Intervals of increase and decrease of a function

In this lesson I am going to explain how to calculate the intervals of increase and decrease of a function when we do not have its graph.

The intervals of increase and decrease of a function are also called monotony of a function.

How do we know at which intervals a function is increasing or decreasing?

We know whether a function is increasing or decreasing in an interval by studying the sign of its first derivative:

If the first derivative of the function f(x) is greater than zero at a point, then f(x) is strictly increasing at that point:

growth and decrease of a function solved exercises

If the first derivative of the function f(x) is less than zero at one point, then f(x) is strictly decreasing at that point:

intervals of growth and decrease of a function definition

Exercise solved on the calculation of intervals of growth and decrease of a function

For example, we are going to study the growth and decrease intervals of the next function:

growth and decrease intervals

We have to study the sign of its first derivative, therefore, the first thing to do is to calculate the first derivative of the function:

growth and decrease of a function

Now we are going to study its sign.

For it, we are going to calculate the roots of the function, that is to say, the values that make that the function is equal to 0. Therefore, we equal the function to 0 and solve it:

growth interval

Before I start solving, I simplify the coefficients:

intervals of growth and decrease of a function

As it is a third degree equation, I break it down into factors by the Ruffini rule:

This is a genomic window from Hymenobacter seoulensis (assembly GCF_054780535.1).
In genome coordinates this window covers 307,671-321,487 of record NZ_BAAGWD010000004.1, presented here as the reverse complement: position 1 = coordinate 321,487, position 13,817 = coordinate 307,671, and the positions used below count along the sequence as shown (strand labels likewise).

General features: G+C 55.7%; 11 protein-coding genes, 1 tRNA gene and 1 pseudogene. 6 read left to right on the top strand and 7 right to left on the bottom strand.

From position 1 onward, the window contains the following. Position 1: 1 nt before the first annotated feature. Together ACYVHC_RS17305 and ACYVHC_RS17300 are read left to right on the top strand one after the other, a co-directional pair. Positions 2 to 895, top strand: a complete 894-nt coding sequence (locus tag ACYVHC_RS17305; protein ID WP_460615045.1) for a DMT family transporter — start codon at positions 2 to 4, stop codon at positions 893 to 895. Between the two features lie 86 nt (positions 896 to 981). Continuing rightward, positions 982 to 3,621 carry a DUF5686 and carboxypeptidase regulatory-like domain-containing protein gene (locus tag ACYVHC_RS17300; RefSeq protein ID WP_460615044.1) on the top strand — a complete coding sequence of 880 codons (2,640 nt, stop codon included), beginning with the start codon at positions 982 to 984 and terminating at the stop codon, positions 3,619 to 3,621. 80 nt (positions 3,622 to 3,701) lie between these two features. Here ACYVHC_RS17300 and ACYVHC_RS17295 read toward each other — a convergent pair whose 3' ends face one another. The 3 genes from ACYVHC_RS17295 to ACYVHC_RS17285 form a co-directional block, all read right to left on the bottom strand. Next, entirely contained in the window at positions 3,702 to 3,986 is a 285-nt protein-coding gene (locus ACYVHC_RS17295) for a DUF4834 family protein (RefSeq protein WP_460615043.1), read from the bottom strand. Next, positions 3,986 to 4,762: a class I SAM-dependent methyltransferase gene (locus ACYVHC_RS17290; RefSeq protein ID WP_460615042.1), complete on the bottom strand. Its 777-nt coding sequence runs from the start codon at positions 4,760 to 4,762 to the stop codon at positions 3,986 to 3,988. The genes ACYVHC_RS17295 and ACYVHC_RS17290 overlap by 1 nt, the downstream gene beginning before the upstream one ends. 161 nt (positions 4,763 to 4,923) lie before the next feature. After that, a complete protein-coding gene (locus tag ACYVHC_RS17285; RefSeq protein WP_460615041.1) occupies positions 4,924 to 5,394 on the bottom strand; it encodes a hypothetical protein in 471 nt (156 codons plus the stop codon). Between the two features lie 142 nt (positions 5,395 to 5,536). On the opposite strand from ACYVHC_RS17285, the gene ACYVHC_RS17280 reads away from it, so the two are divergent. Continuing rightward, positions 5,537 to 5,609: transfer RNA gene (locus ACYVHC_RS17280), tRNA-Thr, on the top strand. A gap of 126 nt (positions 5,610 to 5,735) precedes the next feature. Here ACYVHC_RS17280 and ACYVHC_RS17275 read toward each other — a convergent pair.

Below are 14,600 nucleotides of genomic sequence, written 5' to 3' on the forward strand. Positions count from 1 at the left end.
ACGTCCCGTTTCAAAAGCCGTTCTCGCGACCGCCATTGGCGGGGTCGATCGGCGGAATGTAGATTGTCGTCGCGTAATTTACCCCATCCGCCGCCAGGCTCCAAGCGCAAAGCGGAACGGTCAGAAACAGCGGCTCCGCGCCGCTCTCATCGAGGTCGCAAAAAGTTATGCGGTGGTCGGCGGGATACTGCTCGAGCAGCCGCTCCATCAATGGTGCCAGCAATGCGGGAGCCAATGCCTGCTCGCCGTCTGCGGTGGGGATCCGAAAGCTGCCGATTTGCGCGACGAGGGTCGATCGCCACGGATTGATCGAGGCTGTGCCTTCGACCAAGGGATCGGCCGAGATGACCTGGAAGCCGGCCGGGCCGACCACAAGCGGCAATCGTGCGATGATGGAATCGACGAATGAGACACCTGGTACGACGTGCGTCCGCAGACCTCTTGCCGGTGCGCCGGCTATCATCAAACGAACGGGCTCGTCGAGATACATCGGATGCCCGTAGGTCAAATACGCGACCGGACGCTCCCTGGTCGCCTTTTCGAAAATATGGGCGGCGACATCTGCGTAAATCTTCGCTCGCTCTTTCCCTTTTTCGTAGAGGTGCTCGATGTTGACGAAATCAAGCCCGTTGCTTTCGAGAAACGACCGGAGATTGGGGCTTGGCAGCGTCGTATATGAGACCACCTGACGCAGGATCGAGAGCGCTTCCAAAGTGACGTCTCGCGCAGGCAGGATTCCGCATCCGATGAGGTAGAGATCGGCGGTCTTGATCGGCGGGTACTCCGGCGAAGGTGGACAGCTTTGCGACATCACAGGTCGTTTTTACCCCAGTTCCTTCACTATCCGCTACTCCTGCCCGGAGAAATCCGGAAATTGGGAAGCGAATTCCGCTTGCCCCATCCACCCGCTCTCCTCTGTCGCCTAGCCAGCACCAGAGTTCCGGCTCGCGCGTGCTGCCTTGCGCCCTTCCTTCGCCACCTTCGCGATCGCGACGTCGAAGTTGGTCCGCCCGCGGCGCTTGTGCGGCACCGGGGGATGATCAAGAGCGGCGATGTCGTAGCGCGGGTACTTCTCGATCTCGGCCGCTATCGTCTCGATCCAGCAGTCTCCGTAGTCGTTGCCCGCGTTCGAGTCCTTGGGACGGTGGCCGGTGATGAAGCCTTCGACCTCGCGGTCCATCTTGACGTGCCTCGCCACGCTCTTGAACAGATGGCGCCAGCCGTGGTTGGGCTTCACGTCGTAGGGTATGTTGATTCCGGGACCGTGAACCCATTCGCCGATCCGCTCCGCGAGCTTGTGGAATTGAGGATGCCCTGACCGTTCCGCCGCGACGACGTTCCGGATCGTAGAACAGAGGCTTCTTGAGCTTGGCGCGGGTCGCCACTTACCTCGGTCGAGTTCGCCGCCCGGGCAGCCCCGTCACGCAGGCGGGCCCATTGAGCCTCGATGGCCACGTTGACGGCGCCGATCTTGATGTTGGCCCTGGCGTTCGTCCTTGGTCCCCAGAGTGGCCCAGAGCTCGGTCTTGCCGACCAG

growth interval and decrease

And I get their solutions, which are:

increasing and decreasing intervals resolved exercises

These three solutions are placed on the number line:

interval of growth and decrease of a function

We have 4 intervals left:

  • From least infinite to -2
  • From -2 to -1
  • From -1 to 1
  • From 1 to infinity

We need to know if f'(x) is positive or negative in each interval.

And how do we do that?

So we have to choose a value of x that belongs to each interval and calculate the value of f'(x) at that point.

For the interval that goes from least infinite to -2, I’m going to choose the point x=-3. Calculation f'(-3):

intervals of growth and decrease definition

f'(-3) is less than 0, then all points that are between less infinity and -2 will be negative and therefore the first derivative in that interval is less than zero, so f(x) is decreasing in that interval:

intervals of growth and decrease examples

This is how we represent it on the line:

intervals of a function

We continue with the interval that goes from -2 to -1. I choose the point x=-1,5 and calculate the value of f'(x) for that point:

definicion growth intervals

It is greater than zero, therefore, f(x) will be increasing in that interval:

Which are the growth and decrease intervals

And we represent it on the line:

growing interval

For the interval (-1,1) we choose the point x=0 and calculate f'(0):

growth and decrease intervals resolved exercises

It is less than zero, so f(x) will be decreased by (-1.1):

growth intervals

And we reflect it on the line:

definicion growth interval

For the last interval, we choose the point x=2 and calculate the value of the first derivative for x=2:

increasing and decreasing intervals of a function examples

Which is greater than zero, so f(x) will be increasing from 1 to infinity:

intervals of growth and decrease of a function solved exercises

And we leave it represented on the line:

intervals of growth of a function

We already have at what intervals the function is increasing and decreasing.

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